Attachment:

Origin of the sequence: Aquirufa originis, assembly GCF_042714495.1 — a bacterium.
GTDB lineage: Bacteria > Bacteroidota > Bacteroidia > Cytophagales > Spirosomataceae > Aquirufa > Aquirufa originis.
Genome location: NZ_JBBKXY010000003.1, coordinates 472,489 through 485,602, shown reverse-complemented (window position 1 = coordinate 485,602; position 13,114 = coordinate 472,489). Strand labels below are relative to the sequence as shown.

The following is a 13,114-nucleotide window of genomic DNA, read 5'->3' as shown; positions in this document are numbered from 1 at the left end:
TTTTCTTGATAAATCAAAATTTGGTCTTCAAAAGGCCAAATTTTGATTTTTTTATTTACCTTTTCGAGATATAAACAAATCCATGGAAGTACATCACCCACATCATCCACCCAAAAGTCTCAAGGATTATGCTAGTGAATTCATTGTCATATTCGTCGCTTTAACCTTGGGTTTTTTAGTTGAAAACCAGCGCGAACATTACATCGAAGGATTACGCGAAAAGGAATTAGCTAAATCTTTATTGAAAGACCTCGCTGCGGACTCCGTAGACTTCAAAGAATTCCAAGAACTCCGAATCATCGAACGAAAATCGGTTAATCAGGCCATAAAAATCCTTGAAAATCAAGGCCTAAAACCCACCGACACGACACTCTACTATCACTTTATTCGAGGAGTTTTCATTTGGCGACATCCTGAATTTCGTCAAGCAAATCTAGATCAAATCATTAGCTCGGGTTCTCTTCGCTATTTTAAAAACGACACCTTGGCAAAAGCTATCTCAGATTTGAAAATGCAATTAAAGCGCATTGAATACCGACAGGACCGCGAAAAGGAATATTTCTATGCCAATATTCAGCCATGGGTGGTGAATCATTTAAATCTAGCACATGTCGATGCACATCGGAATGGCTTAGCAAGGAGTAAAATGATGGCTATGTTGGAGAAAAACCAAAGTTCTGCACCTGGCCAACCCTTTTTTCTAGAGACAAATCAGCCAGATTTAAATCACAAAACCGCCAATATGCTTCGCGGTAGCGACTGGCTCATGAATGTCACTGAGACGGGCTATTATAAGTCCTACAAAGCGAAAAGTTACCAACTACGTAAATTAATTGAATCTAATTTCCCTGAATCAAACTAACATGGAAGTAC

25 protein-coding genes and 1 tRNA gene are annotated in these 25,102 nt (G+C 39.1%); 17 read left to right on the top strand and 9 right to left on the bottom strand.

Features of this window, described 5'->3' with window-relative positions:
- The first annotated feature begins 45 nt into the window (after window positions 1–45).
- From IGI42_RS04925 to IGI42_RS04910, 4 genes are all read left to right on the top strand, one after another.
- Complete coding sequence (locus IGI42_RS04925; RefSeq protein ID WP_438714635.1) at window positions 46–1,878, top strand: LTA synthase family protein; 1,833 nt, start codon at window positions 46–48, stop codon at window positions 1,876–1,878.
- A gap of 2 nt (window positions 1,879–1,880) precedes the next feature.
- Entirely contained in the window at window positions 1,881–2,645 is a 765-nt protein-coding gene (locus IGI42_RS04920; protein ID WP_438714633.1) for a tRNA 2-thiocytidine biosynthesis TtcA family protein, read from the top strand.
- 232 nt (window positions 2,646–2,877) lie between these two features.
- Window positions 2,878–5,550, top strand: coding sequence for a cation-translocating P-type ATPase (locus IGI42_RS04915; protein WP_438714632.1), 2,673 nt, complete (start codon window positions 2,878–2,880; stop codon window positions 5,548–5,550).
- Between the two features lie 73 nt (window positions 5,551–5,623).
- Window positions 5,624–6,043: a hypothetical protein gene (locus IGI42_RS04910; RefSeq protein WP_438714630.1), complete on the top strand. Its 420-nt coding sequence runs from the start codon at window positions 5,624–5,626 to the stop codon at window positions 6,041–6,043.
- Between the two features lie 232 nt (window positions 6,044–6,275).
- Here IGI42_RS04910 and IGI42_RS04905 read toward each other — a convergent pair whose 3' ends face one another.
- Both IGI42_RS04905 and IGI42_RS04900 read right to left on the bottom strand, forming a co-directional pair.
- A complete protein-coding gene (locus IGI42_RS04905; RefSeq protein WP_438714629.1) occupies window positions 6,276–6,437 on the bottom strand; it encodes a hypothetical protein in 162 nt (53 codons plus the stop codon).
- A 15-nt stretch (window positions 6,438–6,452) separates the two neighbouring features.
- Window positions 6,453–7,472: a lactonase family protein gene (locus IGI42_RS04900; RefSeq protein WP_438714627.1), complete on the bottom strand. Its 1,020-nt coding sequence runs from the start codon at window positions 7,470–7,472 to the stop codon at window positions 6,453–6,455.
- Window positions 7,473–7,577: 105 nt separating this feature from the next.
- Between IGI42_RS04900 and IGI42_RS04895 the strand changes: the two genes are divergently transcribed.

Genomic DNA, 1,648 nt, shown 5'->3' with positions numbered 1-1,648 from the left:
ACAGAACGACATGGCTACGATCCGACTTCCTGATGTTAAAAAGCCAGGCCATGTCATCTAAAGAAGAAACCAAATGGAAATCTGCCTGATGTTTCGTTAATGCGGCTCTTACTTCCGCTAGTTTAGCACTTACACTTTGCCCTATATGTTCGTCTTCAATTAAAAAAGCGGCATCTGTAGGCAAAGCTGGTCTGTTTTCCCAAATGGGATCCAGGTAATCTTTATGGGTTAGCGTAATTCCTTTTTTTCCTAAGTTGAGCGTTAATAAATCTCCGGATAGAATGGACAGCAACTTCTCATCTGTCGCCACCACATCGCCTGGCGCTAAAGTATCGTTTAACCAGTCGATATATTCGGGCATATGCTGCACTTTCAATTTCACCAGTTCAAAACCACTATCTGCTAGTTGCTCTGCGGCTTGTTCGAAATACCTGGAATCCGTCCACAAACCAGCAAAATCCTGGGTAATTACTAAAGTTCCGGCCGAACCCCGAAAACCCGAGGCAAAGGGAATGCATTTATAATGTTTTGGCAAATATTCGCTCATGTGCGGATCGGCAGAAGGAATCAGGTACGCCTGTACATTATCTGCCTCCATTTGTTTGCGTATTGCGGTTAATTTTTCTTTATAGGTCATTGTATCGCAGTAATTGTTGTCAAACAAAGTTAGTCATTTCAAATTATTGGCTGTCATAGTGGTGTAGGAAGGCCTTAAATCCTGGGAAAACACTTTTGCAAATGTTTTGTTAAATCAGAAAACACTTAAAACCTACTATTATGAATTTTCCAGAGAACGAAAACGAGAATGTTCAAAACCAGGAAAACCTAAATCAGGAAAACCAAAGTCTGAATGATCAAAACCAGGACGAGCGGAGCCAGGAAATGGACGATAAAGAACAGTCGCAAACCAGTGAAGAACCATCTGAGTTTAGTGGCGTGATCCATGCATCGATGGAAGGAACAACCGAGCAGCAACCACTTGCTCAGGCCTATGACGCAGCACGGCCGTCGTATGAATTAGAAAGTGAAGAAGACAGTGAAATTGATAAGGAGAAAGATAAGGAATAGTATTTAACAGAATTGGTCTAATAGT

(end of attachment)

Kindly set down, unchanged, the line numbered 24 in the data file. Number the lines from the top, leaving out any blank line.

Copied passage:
- Between IGI42_RS04900 and IGI42_RS04895 the strand changes: the two genes are divergently transcribed.